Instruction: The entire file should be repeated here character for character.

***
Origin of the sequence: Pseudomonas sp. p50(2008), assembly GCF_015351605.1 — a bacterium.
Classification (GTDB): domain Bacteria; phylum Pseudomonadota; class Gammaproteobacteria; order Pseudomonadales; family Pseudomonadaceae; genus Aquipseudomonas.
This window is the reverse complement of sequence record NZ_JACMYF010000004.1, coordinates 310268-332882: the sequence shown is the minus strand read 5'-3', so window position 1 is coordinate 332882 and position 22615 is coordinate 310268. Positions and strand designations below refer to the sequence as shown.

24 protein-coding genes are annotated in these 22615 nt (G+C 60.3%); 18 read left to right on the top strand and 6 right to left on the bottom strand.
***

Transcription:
Origin of the sequence: Pseudomonas sp. p50(2008), assembly GCF_015351605.1 — a bacterium.
Classification (GTDB): domain Bacteria; phylum Pseudomonadota; class Gammaproteobacteria; order Pseudomonadales; family Pseudomonadaceae; genus Aquipseudomonas.
This window is the reverse complement of sequence record NZ_JACMYF010000004.1, coordinates 310268-332882: the sequence shown is the minus strand read 5'-3', so window position 1 is coordinate 332882 and position 22615 is coordinate 310268. Positions and strand designations below refer to the sequence as shown.

24 protein-coding genes are annotated in these 22615 nt (G+C 60.3%); 18 read left to right on the top strand and 6 right to left on the bottom strand.